Future of H-4 Work Permits Uncertain
In 2015, the Obama Administration DHS issued the H-4 EAD Rule allowing certain spouses of H-1B holders to obtain EADs and work while waiting to become permanent residents. Soon thereafter, a group of high-tech workers, Save Jobs USA, filed suit in the U.S. District Court for the District of Columbia arguing that the DHS lacked authority to issue the rule. The case was dismissed on summary judgment.
Late in 2016, Save Jobs USA filed an appeal. It fell to the new Trump DOJ to respond. Instead of filing a brief in support of the DHS rule, the DOJ, now headed by Attorney General Jeff Sessions, filed a “Consent Motion to Hold Proceedings in Abeyance for 60 Days.” The DOJ asked for and obtained a “pause” to “allow incoming leadership personnel adequate time to consider the issues.” Sessions reportedly referred to the H-4 Rule as a “change [in] immigration law in a way that hurts American workers.” Trump might well agree.
Perhaps seeing the writing on the wall, Immigration Voice, an advocacy group of high-skilled immigrants, along with two named individuals have filed a motion to intervene in the appeal arguing that the Trump DOJ may not zealously defend the Rule. The named intervenors are both entrepreneurs whose business plans are on hold due to the H-4 EAD uncertainty and any jobs for U.S. workers that they might have created are also on hold.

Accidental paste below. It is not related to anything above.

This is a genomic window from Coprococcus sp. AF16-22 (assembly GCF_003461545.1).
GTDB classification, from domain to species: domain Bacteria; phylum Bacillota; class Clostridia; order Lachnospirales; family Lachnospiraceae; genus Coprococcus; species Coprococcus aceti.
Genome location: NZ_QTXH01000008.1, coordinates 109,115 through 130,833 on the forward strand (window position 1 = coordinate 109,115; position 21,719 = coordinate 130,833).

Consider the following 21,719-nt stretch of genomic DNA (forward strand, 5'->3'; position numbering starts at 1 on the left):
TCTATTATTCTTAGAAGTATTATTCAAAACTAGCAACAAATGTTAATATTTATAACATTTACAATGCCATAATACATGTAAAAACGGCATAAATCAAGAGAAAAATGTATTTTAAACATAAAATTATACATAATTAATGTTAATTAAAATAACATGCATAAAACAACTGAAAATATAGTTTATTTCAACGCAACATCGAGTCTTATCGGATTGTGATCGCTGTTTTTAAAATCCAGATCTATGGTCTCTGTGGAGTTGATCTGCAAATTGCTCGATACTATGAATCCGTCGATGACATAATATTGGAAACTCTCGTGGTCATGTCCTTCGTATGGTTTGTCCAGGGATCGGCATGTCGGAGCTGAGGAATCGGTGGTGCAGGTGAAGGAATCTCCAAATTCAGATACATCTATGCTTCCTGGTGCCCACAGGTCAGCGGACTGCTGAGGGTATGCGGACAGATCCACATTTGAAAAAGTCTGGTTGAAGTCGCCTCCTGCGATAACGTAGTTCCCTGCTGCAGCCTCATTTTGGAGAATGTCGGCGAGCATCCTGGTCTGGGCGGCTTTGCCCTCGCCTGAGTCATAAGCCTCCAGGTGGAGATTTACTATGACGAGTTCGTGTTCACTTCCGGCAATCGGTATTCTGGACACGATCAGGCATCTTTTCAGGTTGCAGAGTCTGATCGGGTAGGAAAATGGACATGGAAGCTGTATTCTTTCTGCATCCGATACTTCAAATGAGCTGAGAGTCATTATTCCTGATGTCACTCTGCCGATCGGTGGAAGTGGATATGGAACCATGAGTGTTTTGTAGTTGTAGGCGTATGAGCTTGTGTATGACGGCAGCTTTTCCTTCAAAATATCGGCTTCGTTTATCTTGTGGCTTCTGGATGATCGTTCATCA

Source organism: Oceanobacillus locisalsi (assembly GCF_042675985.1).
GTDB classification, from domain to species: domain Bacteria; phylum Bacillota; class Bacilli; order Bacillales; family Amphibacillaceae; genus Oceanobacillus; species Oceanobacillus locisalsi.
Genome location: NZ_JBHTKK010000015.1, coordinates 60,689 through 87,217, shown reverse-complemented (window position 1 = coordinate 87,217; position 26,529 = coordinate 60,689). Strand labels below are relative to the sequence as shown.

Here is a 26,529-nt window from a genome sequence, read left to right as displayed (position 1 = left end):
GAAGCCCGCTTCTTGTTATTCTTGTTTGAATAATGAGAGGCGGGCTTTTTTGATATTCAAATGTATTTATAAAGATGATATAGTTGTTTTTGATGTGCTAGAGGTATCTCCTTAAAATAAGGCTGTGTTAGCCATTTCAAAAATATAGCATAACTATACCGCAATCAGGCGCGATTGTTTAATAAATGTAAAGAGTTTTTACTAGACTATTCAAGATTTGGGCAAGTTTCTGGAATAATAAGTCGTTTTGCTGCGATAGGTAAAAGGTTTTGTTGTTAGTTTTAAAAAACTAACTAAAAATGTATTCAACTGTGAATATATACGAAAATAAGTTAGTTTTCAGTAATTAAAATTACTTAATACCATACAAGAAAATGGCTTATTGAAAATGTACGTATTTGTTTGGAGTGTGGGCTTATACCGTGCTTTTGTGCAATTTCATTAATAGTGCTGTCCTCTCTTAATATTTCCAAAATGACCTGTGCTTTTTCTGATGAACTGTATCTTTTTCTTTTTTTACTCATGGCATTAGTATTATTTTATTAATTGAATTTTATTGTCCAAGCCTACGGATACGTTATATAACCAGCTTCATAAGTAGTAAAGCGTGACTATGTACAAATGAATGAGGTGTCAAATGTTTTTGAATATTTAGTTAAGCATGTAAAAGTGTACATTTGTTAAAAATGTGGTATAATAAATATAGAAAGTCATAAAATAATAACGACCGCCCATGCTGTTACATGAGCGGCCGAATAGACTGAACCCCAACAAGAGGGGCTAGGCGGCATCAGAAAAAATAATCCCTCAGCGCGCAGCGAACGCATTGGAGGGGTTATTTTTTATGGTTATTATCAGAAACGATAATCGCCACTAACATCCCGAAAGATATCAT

Beyond the possible loss of entrepreneurial activity, if the H-4 EAD is eliminated, U.S. companies that need to hire H-1B workers may find themselves at a competitive disadvantage internationally. Countries throughout Europe, Canada, the U.K., Australia, and others have routinely allowed the spouses of highly skilled workers to work. Because living as a one-income family in the U.S. can be difficult in today’s economy and because without the H-4 EAD spouses may not be eligible for work authorization for 10 years or more, its elimination may make global talent acquisition and retention more difficult. Today, 90% of H-4 visa holders are women and 80% of those are Indian nationals – many are the spouses of H-1B workers in the high-tech industry which may be particularly affected.
The 60-day pause in the legal proceedings in Save Jobs USA case will end in early April. At that time, the Trump Administration may end the uncertainty.